Analyze data in Excel with a case study of Dry Port to Dry Port (Part 3)

Published by Ngoc Tran on

Comparison lead time and cost in Excel

Let’s continue with the final step in the series of data analysis in Excel.

#4: Data visualization

There are usually two common ways to visualize your data, either via PivotChart, or simply via Excel Charts. Since we have not discussed PivotTable in the previous steps, it would be better to go with the second option. You can see above a stacked bar chart about a comparison between lead time and cost, as a result of our calculation in step 3.

As seen from the graph, there are five transport routes as indicated in our case study, with the comparison between the estimated and actual costs. Each part of the stacked bars represents each step of the whole supply chain. Take a few minutes to read the graph before moving forward!

So how to create a graph like this? Follow the 5-step process below:

  • Step 1: Strictly organize your data set as shown in the figure below. Row N1 to W1 represents for the steps of the supply chain. For example, 11 means “empty container pickup” in row D1, 22 means “loaded & transport back” in row E1, etc. You can continue to adapt the numbers with the steps. This is because it was (at least for me) impossible to put data of lead time and cost together. Furthermore, this serves for the next step where we make a secondary axis for the dataset. This therefore leads to the separation of the two datasets (lead time: row D1-M1, and cost: row N1-W1). Note that if you don’t like to indicate each step as “11”, “22”, it is also fine to call it your way as long as you understand how to do it. Coloring the data rows is a tip to recognize the fixed data (in yellow) and the variable data (in red) so that you know what to update at the later stage. Again, adjust the color or take note of this in the way that you are comfortable with.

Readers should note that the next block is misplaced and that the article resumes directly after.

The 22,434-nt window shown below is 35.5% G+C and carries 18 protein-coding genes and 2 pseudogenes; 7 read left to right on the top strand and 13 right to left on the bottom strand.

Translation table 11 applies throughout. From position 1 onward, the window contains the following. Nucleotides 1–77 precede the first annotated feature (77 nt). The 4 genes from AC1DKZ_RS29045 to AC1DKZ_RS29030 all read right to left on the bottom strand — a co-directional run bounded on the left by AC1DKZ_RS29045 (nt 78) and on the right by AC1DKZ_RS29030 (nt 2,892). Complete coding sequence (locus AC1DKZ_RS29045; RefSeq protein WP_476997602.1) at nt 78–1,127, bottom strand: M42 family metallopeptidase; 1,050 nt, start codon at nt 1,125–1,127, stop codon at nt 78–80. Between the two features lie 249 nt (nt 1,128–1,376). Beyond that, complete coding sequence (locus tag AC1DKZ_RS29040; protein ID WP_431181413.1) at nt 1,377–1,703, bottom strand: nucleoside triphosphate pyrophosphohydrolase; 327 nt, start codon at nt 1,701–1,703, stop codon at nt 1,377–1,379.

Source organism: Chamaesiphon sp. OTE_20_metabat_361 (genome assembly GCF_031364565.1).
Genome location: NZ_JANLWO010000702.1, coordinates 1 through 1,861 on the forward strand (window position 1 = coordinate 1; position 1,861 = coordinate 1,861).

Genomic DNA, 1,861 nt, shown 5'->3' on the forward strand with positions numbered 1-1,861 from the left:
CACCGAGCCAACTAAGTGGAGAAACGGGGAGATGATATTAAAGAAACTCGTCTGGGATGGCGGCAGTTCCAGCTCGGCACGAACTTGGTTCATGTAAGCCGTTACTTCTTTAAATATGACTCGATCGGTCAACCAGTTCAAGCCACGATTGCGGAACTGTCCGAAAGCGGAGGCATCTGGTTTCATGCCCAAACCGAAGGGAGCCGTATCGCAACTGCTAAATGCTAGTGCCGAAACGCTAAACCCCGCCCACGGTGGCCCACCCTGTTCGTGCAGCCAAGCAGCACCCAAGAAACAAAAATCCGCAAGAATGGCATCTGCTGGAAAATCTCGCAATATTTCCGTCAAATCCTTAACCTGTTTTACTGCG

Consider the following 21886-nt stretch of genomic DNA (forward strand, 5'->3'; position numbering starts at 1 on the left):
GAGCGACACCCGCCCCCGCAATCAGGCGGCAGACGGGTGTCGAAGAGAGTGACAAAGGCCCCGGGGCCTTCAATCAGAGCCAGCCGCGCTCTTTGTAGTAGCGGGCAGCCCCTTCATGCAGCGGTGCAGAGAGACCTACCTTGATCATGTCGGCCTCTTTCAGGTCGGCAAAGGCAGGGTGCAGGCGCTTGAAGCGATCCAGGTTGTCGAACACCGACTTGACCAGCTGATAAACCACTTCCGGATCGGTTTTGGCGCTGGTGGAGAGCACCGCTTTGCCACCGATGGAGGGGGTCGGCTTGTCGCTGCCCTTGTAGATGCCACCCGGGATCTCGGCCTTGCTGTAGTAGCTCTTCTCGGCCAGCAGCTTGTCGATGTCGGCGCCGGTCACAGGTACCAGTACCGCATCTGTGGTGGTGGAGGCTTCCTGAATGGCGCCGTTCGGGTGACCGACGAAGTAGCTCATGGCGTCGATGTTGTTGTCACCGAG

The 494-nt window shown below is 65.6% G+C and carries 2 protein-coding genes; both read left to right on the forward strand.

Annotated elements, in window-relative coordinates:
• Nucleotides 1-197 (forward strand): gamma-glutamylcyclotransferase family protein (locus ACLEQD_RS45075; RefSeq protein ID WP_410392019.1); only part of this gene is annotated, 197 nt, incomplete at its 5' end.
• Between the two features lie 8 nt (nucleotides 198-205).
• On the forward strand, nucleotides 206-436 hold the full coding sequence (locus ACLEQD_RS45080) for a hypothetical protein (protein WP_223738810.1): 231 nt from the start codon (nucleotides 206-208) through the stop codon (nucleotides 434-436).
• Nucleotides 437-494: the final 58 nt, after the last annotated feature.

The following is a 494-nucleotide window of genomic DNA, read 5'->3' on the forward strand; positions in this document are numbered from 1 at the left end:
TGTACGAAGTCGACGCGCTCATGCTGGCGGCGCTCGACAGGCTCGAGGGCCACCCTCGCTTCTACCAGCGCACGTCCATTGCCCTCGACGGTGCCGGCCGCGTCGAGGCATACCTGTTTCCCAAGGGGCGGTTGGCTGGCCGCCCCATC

Visualize data in Excel with colour figure 2
  • Step 2: Select the whole data => Go to “Insert” and choose 2-D bar, stacked bar. There might be a problem that “steps” (row C1) is also included in the data, but you don’t want that. Therefore, go to “Chart Design” and choose “Select data”. Then, choose “Edit” and choose the range B2:C25.
  • Step 3: Go to “Chart Design” and select “Change chart type” => Go to “Combo” and change all chart types to “stacked bar” => Select “Secondary Axis” for all series name in number (so “11”, “22”, etc.) or in text (“empty container pickup”, etc.). You should see your graph will be slightly similar to the first figure.
  • Step 4: Adjust the colors for each step. Here you need to use the same color for each step in text and numbers, because Excel will give them different colors while a specific number would be equivalent to its text. For example, “empty container pickup” and “11” mean the same thing, so you can decide “blue” as a unique color for these parts of the stacked bar. Similarly applied for the other steps. After completing this, delete all the steps in numbers in the legend part.
Creating Excel legend Dry port to dry port 3-2
  • Step 5: Decorate your graph (for example by changing the style) and congratulations, you got your own graph!

Please do practice this 5-steps process a few times in order to understand how to create a chart showing a comparison between lead time and costs simultaneously!

This guidance is simply based on my experience and trials, so if you know another better way to perform, please share in comments so that everyone can learn together.

Thank you for reading and I hope you have enjoyed this section!

1 Comment

bcrc · 26 October 2021 at 12:03 pm

Very interesting example of how to analyze logistic data in Excel and visualize it by using Excel Charts.

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